Mitchner said his forte is in finance. He graduated from Stanford in 1983 and later received an MBA in accounting and finance from the University of California at Los Angeles in 1991. Since then he's worked for Bay Area companies like Hewlett Packard and Oracle. Because of his background in finance, Mitchner said he's able to read and understand the school district's annual budgets from start to finish.
"I read the whole budget very carefully every year," Mitchner said. "Over the years I have caught a few things other board members didn't."
Mitchner said he prefers a conservative budget with sustainable plans going into future years. He said he's proud that the school district was able to weather the financial recession with a minimal impact on the students.
As the economy improves, Mitchner said class sizes will go back down, but the district might not bring everything back.
"Sometimes you learn after cutting something that you can live without it," Mitchner said.
As a board member, Mitchner said he's made a concerted effort to expand curriculum, including more STEM courses at both the district high schools. He said the district probably added more classes in the last five to seven years than ever before, including computer programming classes, multivariable calculus, Mandarin and introductory journalism.
Though the three open seats could mean big changes for the school board roster, Mitchner said the current five members of the board work very well together, even during contentious issues. He said in most cases where board members disagree, both sides "give" a little bit and the solution ends up being a unanimous decision.
For example, at the May 12 board meeting, the five board members had anything but a consensus over whether or not to allow physical education class exemptions for ninth grade students. Mitchner said he thinks there's value in the P.E. program and that all ninth graders should be required to take it, but he said he was open to explore alternatives.
"Nobody came on the board with a specific agenda, and no one board member can make decisions for the district," Mitchner said.
After years of nonprofit work in the Bay Area, Dana Bunnett said she hopes to bring a new perspective to the Mountain View-Los Altos school board this November.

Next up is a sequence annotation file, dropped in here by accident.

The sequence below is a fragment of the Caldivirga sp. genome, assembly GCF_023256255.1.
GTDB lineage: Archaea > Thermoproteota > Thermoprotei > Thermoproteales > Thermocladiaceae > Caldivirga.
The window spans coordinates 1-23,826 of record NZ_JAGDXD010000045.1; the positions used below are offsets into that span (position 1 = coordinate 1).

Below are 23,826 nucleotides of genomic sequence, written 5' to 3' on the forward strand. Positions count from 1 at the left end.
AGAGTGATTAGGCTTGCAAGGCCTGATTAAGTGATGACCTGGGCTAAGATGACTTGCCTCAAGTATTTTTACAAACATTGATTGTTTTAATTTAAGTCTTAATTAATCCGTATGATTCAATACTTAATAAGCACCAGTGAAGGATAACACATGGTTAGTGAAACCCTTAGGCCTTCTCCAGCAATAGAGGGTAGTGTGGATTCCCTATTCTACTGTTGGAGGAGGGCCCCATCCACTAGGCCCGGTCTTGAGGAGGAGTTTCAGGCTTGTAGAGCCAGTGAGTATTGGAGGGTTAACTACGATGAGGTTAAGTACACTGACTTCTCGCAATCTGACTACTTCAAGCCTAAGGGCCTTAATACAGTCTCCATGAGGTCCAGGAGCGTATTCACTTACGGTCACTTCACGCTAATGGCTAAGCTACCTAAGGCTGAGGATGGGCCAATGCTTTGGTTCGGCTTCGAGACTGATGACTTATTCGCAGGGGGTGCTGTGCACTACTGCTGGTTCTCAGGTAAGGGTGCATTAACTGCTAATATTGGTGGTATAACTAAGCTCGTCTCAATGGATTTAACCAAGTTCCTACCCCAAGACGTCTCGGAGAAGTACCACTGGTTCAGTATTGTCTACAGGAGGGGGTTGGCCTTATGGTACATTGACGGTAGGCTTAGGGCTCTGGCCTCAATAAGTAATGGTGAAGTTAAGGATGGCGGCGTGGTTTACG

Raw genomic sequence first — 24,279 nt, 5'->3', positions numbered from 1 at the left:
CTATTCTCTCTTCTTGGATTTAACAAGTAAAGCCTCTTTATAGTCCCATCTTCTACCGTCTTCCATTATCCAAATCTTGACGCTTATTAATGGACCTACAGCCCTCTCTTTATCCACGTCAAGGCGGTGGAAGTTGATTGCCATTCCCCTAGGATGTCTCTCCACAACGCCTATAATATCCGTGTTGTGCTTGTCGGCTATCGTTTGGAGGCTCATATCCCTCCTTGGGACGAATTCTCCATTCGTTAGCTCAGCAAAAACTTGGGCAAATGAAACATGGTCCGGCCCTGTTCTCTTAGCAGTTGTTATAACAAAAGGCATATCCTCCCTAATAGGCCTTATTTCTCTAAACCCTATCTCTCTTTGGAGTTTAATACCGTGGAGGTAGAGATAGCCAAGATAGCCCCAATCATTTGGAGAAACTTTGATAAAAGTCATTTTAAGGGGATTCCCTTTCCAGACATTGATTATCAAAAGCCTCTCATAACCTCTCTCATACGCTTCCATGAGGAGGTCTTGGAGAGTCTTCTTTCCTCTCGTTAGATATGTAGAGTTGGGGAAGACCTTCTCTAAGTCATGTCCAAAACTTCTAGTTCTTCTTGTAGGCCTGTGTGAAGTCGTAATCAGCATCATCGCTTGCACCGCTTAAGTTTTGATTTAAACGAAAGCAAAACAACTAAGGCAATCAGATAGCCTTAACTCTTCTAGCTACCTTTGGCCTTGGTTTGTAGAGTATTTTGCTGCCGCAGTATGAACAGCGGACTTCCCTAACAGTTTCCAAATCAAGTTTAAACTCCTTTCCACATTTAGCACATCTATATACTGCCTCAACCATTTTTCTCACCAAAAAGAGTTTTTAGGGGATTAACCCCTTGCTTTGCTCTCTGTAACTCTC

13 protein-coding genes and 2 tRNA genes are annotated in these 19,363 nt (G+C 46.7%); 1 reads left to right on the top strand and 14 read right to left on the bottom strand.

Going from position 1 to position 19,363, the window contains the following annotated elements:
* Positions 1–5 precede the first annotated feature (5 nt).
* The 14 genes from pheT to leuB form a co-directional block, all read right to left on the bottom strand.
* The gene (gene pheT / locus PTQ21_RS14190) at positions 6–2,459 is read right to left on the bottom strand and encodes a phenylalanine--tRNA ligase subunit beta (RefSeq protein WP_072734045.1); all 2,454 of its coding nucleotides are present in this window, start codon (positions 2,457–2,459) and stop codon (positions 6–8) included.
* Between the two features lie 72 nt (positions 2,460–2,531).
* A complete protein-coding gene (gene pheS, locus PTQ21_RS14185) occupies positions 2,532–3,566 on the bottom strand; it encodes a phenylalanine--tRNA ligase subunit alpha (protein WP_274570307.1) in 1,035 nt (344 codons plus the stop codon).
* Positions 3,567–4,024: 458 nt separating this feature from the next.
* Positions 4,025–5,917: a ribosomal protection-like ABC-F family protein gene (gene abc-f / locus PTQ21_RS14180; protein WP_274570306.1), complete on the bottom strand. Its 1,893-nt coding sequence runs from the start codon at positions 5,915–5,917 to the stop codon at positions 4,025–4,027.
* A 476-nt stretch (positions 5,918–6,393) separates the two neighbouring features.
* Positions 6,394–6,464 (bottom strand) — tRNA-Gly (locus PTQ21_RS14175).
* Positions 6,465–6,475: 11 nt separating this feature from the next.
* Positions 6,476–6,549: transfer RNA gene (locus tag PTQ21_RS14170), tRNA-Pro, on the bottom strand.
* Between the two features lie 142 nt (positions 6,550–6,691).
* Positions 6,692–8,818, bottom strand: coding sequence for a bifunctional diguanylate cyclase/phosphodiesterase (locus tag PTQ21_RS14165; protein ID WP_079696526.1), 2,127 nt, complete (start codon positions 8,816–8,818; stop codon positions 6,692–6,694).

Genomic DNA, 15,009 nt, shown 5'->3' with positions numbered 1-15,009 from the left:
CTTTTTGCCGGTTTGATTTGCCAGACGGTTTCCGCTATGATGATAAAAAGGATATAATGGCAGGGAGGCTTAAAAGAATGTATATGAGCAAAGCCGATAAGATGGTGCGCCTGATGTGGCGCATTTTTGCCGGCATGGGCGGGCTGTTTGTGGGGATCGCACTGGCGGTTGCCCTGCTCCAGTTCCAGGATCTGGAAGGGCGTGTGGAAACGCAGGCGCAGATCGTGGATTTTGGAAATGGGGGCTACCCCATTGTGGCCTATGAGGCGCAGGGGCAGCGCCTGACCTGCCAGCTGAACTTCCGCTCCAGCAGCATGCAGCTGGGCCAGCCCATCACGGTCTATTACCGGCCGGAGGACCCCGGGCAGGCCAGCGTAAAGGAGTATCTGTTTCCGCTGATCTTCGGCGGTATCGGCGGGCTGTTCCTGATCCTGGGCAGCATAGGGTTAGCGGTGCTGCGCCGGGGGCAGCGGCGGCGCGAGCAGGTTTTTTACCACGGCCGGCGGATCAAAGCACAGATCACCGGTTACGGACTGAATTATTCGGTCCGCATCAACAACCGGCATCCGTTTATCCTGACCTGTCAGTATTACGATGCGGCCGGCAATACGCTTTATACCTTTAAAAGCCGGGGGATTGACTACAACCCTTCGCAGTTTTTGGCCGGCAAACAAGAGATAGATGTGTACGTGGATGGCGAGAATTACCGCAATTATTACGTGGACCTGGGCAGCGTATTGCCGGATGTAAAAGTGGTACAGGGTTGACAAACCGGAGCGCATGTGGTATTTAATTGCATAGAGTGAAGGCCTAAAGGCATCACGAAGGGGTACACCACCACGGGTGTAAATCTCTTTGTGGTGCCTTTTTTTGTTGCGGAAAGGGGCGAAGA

Since 2001, Bunnett has worked for Kids in Common, a nonprofit county-wide organization that advocates for child safety, health and success in learning. According to the website, Santa Clara County is one of the most affluent communities in the world, but the most vulnerable children still lack equal opportunities to learn and succeed in school.
Bunnett said working for Kids in Common has given her a good understanding of the needs of children in the county. She said there's a big achievement gap in standardized testing, and emphasized that it's important to remove learning barriers related to students' socioeconomic and ethnic backgrounds.
"The teachers are fabulous," Bunnett said. "It's not for a lack of caring, but their test scores are still too low."
She said there district could also work to close what she calls the "opportunity gap," where schools provide resources to students to balance out the inequalities at home.
"I want to voice the concern for lower-income students," Bunnett said.
Before she joined Kids in Common, Bunnett worked for Red Cross at the Palo Alto office, and worked briefly at Stanford to help students with disabilities. She said prior to the Americans with Disabilities Act, someone in a wheelchair going to college seemed heroic to people because they beat the odds. But now, with more ease-of-access, she said they're seen as a normal person with a disability going to school. She said that's just one example of how providing resources to students can reduce barriers and bring under-performing kids up to speed.
Bunnett said the district has done a great job overall, but she was disappointed with the recent decision to cut the Young Parents Program, which provided child care and other services to a handful of student who were pregnant or had children. The program ended with the school year in June, and was cut because state funding for the program ran out.
"Cutting the program was a big loss," Bunnett said. "I mentor a teen mom, and it's really hard for her."
Bunnett is a Los Altos resident and the mother of an incoming senior at Los Altos High School. As of Aug. 6 she has pulled candidacy papers with the county and said she plans to file them before the Aug. 8 deadline. She said her plan right now is to drum up local support and run a grassroots campaign.